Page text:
Meal Timing by ICON Meals' Taeler De Haes

When should I eat? 

Should I do intermittent fasting? 

What should I eat? 

Should I eat before I workout? 

In order to understand the timing of your food, you first want to understand how to build a meal. If you are someone who eats six small meals (aka snacks) all day, I challenge you to break that habit.  

When we eat a meal, which should contain 25g of protein (or more for men), we go into what’s called protein synthesis, which is the process in which amino acids are arranged into proteins that are used to create muscle growth. When you eat protein, you are consuming amino acids. Your body breaks those down to get free amino acids needed to build its own proteins. The amino acid, leucine, directly stimulates protein synthesis. 

In order to reap the benefits, you want to make sure there is enough time between meals, usually 2 hours minimum. Research shows 3 hours is optimal, with four feeding times of 20g of protein minimal. 


Anytime you eat a meal, you want to make sure you get a balance of protein, carbs and fats. You will want your meal to be around 30 percent protein, 30-40 percent carbs and 20-30% fat. This will vary based on your goals and when you are consuming the meal (stay tuned for pre and post workout). 

Here are a few examples of balanced meals. 

👉🏻Salmon + sweet potatoes + asparagus 

👉🏻Peanut Butter + Jelly + Bread + Protein Shake (or our protein PB&J)

👉🏻Egg whites + protein pancake + turkey bacon  

👉🏻Steak + roasted red potato + broccoli 

Protein timing does matter. You’ll gain muscle faster eating 4-6 servings of protein every day then fewer; however, it is not a deal breaker like your total protein intake. 


You should eat a meal about 60-90 minutes before you workout. This meal should contain lean protein, easy-to-digest carbohydrates (sweet potato or rice) and low to moderate fat. (My favorite is chicken, sweet potato and peanut butter.)

If you train first thing in the morning, I recommend something light and easily digestible, such as 1 scoop of protein powder, a greek yogurt cup or a banana with peanut butter. The goal is to provide fuel for your body to utilize during a workout. Fats are slow digesting, so you only want to consume around 15-20% of your daily fat intake pre workout. (I always eat a @bambodynutrition brownie, as it’s mainly protein with moderate carbs and fats, so it’s perfect at 5:00 am.)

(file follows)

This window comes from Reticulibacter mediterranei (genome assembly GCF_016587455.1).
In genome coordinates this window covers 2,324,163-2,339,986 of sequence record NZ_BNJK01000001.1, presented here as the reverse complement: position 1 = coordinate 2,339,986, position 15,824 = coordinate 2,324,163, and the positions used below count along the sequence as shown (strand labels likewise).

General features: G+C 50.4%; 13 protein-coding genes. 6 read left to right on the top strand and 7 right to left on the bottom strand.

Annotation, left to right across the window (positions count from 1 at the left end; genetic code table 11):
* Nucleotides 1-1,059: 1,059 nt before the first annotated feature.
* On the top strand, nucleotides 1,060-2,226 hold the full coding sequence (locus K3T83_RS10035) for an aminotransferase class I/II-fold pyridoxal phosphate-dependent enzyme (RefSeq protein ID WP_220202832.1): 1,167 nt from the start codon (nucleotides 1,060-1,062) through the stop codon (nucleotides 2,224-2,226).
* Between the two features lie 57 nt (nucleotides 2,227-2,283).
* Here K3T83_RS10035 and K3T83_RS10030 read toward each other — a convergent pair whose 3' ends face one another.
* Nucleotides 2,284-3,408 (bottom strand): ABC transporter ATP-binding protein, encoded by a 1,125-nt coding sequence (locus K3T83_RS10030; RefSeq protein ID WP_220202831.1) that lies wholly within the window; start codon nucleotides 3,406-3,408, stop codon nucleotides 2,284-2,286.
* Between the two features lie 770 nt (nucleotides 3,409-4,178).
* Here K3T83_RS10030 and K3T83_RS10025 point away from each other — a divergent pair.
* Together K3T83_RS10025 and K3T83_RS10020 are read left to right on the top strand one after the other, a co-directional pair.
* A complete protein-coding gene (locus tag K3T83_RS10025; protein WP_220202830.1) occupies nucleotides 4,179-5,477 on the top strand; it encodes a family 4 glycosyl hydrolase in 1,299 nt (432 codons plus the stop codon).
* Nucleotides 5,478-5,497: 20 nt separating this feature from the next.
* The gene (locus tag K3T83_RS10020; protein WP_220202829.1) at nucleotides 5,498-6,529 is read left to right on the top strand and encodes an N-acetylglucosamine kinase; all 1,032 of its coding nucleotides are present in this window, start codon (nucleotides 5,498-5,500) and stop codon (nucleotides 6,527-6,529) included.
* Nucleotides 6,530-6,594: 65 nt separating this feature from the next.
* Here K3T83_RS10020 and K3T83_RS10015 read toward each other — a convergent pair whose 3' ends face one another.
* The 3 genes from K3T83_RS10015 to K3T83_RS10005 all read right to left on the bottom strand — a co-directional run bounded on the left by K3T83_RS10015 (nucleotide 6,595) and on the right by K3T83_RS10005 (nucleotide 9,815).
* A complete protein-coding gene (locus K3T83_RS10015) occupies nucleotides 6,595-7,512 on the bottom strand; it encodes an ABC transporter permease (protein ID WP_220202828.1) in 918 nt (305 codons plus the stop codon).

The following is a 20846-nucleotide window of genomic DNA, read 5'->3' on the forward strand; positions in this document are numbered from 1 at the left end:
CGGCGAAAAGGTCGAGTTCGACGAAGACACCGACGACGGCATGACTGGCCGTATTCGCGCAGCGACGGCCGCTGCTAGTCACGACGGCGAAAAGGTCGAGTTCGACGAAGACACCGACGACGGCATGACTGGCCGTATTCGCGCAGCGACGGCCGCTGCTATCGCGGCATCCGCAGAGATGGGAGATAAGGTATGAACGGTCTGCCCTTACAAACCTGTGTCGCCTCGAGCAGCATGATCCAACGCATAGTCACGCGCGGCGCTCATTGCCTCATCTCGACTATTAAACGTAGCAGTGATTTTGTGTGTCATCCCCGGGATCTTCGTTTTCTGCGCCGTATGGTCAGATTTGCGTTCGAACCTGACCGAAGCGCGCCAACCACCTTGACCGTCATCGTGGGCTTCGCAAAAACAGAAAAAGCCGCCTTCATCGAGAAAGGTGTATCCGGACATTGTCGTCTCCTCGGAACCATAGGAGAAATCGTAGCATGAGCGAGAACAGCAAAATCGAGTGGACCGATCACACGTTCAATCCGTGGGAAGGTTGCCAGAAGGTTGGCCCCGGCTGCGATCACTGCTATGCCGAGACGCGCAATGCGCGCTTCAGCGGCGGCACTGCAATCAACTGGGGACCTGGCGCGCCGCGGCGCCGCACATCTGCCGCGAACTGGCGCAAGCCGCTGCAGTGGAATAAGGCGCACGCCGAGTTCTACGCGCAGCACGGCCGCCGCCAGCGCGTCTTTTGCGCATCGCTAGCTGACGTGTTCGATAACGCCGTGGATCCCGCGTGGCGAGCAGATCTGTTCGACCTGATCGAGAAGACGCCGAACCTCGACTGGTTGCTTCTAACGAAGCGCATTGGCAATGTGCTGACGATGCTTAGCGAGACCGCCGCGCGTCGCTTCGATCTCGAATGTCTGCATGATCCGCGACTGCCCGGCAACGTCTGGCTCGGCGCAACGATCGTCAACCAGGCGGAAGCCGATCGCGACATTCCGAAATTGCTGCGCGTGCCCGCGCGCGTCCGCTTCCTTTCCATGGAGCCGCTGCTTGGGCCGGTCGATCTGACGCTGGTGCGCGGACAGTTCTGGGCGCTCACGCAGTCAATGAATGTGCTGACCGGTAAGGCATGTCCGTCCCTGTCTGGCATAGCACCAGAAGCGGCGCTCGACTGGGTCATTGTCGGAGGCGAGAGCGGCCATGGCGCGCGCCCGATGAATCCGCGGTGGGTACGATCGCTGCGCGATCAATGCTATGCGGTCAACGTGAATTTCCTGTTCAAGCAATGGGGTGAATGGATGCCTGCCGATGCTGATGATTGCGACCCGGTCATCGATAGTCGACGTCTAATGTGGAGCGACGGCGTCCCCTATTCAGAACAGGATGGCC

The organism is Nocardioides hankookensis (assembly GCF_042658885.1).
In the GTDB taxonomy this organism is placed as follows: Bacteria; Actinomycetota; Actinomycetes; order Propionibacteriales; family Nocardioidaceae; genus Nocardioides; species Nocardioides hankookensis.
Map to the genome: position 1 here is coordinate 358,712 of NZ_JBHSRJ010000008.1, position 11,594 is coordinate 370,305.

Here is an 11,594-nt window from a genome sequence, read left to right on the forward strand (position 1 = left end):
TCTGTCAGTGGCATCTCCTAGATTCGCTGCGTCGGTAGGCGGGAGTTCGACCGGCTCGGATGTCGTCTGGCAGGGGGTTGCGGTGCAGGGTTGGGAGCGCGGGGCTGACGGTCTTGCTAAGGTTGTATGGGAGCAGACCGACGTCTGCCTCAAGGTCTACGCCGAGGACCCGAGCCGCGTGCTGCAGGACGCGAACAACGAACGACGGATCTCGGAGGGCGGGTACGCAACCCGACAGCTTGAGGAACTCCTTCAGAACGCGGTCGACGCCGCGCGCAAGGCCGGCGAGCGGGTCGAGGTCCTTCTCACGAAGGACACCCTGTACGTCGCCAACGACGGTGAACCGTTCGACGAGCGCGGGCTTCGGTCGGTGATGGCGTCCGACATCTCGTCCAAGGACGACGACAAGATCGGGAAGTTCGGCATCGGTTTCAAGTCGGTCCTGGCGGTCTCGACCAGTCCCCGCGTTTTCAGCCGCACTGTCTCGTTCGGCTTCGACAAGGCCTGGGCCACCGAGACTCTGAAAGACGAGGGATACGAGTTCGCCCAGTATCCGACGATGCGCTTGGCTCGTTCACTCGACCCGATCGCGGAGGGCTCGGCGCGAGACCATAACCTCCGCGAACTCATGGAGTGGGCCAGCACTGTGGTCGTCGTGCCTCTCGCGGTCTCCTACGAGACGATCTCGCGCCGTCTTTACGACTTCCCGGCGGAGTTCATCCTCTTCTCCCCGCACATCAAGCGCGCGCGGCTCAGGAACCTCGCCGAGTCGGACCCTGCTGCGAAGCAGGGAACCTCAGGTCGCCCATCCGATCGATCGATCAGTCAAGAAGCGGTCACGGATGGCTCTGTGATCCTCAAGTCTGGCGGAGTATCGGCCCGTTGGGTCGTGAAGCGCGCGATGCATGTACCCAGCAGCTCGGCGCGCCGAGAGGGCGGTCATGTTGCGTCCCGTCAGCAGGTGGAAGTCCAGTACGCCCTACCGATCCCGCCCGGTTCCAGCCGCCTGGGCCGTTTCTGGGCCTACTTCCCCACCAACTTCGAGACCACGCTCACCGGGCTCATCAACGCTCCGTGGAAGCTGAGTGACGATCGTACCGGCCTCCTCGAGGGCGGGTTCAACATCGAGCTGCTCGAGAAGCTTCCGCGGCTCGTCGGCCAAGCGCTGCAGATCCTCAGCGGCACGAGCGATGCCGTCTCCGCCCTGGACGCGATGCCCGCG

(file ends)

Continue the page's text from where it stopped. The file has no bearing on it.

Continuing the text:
Immediately, you want to drink a scoop of protein powder. When purchasing a protein, you want to make sure it is predominantly an isolate, which means the dairy component has been extracted. This is easier on the digestive tract, and it’s also faster absorbing. Also avoid any protein with more than about 5g of carbohydrates, as this means it’s not a very good quality. The purpose is to feed your muscles after working hard to start the repair process. This also prevents that “hanger” post workout. 

An hour or so after training, you want to eat a meal. This meal is similar to your pre workout meal, but you want to keep fats a little bit lower. Again, this meal is meant to fuel your body, and we want it to be fairly quick to digest. Keep fats around 10 percent of your total daily intake. Since I train in the morning, I like to make a giant egg white omelette with veggies and oatmeal with peanut butter on the side. 

The easiest way to make sure you’re prepared for proper nutrition is to have food ready to go. With free shipping from ICON Meals, there’s no excuse not to fuel your body with the best ingredients. 

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